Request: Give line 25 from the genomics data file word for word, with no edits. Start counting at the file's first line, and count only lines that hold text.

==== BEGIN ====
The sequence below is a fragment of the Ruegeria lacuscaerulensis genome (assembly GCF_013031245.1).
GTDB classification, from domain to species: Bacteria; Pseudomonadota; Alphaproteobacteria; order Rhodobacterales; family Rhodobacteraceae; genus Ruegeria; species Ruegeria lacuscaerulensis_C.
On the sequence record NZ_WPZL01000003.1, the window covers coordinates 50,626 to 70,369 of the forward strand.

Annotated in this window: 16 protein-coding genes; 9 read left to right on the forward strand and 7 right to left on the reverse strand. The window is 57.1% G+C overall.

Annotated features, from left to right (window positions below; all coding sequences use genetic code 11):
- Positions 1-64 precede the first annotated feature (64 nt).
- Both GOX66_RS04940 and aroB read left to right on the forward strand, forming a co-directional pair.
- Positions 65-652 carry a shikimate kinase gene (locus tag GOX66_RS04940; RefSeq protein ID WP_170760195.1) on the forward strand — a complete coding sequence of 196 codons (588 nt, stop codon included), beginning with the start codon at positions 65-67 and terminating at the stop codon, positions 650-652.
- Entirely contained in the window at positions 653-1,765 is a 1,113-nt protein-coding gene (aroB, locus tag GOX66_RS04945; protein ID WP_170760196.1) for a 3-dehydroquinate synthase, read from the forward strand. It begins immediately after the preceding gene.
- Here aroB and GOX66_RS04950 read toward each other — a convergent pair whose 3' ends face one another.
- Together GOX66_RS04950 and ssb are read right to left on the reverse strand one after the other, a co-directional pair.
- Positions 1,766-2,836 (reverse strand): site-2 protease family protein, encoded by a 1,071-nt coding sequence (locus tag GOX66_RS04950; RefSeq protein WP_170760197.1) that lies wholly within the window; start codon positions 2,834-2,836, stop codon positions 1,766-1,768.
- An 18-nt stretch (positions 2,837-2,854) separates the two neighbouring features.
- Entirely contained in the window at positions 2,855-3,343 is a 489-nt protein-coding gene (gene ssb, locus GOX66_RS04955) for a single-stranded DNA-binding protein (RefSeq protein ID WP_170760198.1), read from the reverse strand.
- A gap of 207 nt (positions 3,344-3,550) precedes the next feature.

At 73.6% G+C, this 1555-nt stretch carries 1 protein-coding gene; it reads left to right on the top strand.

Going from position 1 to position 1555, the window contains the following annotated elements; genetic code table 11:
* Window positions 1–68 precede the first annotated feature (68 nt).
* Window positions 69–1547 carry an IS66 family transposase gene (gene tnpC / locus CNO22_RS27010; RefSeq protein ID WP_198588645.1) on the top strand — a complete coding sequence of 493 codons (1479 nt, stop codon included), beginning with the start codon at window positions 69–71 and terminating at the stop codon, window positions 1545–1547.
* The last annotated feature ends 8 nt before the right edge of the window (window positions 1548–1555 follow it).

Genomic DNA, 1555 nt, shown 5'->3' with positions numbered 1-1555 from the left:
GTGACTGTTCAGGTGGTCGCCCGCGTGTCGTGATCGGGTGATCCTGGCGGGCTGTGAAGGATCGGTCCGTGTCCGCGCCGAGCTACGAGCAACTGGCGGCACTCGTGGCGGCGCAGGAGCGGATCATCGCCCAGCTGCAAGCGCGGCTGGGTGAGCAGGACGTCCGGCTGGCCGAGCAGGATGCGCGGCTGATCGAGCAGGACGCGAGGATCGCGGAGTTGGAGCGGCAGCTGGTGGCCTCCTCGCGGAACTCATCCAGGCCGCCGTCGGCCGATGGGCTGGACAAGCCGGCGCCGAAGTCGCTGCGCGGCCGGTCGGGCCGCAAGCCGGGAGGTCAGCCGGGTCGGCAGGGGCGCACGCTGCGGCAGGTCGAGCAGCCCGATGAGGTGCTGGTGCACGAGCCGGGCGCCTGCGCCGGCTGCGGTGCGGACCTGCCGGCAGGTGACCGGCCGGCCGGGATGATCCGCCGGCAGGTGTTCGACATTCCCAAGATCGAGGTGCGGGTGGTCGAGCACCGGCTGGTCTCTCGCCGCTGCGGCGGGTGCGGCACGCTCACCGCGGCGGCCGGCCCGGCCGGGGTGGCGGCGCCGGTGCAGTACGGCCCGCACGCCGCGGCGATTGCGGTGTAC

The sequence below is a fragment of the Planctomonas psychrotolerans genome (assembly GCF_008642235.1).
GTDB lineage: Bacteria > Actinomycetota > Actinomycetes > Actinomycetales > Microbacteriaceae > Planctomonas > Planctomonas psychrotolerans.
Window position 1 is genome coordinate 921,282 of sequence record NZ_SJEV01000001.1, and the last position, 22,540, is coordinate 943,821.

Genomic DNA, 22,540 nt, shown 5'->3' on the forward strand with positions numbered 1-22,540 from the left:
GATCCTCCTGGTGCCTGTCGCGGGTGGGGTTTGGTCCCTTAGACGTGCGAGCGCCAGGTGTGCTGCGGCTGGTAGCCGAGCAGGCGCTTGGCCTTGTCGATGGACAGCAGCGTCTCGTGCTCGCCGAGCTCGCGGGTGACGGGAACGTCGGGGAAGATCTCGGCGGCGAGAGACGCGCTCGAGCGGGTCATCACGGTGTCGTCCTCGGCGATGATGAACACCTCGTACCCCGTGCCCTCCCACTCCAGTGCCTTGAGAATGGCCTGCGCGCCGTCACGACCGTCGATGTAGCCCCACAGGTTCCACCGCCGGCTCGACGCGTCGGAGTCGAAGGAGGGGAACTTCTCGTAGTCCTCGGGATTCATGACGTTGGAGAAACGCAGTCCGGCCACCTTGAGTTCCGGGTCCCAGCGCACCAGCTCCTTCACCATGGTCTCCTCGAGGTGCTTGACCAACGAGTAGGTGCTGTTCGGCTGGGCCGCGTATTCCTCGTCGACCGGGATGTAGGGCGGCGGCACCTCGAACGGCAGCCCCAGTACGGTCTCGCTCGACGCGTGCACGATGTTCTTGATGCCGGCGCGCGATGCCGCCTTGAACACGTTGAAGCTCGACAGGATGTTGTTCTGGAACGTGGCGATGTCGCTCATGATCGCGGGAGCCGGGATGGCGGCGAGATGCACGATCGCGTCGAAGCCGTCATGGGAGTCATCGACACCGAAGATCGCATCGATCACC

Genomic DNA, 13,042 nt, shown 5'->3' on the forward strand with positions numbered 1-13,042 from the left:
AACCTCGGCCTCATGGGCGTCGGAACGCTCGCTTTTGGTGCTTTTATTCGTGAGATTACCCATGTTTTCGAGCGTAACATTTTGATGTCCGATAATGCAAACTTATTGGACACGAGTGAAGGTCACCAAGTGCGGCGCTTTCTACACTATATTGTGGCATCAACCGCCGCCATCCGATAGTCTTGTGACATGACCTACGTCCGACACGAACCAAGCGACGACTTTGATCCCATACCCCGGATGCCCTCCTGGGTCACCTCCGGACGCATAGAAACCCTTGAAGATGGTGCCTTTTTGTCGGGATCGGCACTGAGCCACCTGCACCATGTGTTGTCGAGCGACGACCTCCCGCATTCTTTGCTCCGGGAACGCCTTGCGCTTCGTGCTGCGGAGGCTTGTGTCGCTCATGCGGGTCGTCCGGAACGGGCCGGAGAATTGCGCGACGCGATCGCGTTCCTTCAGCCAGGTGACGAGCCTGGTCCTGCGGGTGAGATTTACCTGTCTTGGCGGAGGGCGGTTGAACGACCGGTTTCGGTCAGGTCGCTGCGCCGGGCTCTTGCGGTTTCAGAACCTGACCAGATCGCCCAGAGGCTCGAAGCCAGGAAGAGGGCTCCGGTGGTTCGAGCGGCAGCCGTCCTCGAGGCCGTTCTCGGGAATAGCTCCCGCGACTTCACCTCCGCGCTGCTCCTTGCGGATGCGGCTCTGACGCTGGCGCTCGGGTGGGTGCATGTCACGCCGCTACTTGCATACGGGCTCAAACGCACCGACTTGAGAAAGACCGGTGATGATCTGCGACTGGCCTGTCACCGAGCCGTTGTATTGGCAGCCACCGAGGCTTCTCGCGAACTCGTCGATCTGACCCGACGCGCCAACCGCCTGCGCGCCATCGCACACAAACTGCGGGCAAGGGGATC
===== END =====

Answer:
Window position 1 is genome coordinate 921,282 of sequence record NZ_SJEV01000001.1, and the last position, 22,540, is coordinate 943,821.